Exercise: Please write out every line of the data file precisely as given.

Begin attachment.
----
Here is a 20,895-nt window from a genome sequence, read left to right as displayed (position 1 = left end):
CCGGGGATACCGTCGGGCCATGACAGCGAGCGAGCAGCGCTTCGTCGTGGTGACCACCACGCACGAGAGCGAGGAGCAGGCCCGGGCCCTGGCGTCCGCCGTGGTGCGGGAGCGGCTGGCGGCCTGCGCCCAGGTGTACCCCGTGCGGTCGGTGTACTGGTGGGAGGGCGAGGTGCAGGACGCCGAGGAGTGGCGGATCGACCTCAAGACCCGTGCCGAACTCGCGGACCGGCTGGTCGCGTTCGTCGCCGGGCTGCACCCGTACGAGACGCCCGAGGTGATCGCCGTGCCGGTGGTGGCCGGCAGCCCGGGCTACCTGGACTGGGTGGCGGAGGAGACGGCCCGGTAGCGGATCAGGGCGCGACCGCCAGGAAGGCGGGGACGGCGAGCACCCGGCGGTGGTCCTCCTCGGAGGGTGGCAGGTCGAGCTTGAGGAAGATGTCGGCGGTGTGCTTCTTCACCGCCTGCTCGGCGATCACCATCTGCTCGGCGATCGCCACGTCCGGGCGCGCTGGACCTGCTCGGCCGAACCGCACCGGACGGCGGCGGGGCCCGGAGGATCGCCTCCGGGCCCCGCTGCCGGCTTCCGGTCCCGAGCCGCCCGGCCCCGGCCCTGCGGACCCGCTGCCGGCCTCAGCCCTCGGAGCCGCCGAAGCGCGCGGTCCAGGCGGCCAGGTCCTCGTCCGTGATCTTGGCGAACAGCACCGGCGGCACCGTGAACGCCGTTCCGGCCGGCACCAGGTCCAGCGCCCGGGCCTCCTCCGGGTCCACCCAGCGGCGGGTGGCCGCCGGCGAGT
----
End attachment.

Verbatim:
Here is a 20,895-nt window from a genome sequence, read left to right as displayed (position 1 = left end):
CCGGGGATACCGTCGGGCCATGACAGCGAGCGAGCAGCGCTTCGTCGTGGTGACCACCACGCACGAGAGCGAGGAGCAGGCCCGGGCCCTGGCGTCCGCCGTGGTGCGGGAGCGGCTGGCGGCCTGCGCCCAGGTGTACCCCGTGCGGTCGGTGTACTGGTGGGAGGGCGAGGTGCAGGACGCCGAGGAGTGGCGGATCGACCTCAAGACCCGTGCCGAACTCGCGGACCGGCTGGTCGCGTTCGTCGCCGGGCTGCACCCGTACGAGACGCCCGAGGTGATCGCCGTGCCGGTGGTGGCCGGCAGCCCGGGCTACCTGGACTGGGTGGCGGAGGAGACGGCCCGGTAGCGGATCAGGGCGCGACCGCCAGGAAGGCGGGGACGGCGAGCACCCGGCGGTGGTCCTCCTCGGAGGGTGGCAGGTCGAGCTTGAGGAAGATGTCGGCGGTGTGCTTCTTCACCGCCTGCTCGGCGATCACCATCTGCTCGGCGATCGCCACGTCCGGGCGCGCTGGACCTGCTCGGCCGAACCGCACCGGACGGCGGCGGGGCCCGGAGGATCGCCTCCGGGCCCCGCTGCCGGCTTCCGGTCCCGAGCCGCCCGGCCCCGGCCCTGCGGACCCGCTGCCGGCCTCAGCCCTCGGAGCCGCCGAAGCGCGCGGTCCAGGCGGCCAGGTCCTCGTCCGTGATCTTGGCGAACAGCACCGGCGGCACCGTGAACGCCGTTCCGGCCGGCACCAGGTCCAGCGCCCGGGCCTCCTCCGGGTCCACCCAGCGGCGGGTGGCCGCCGGCGAGT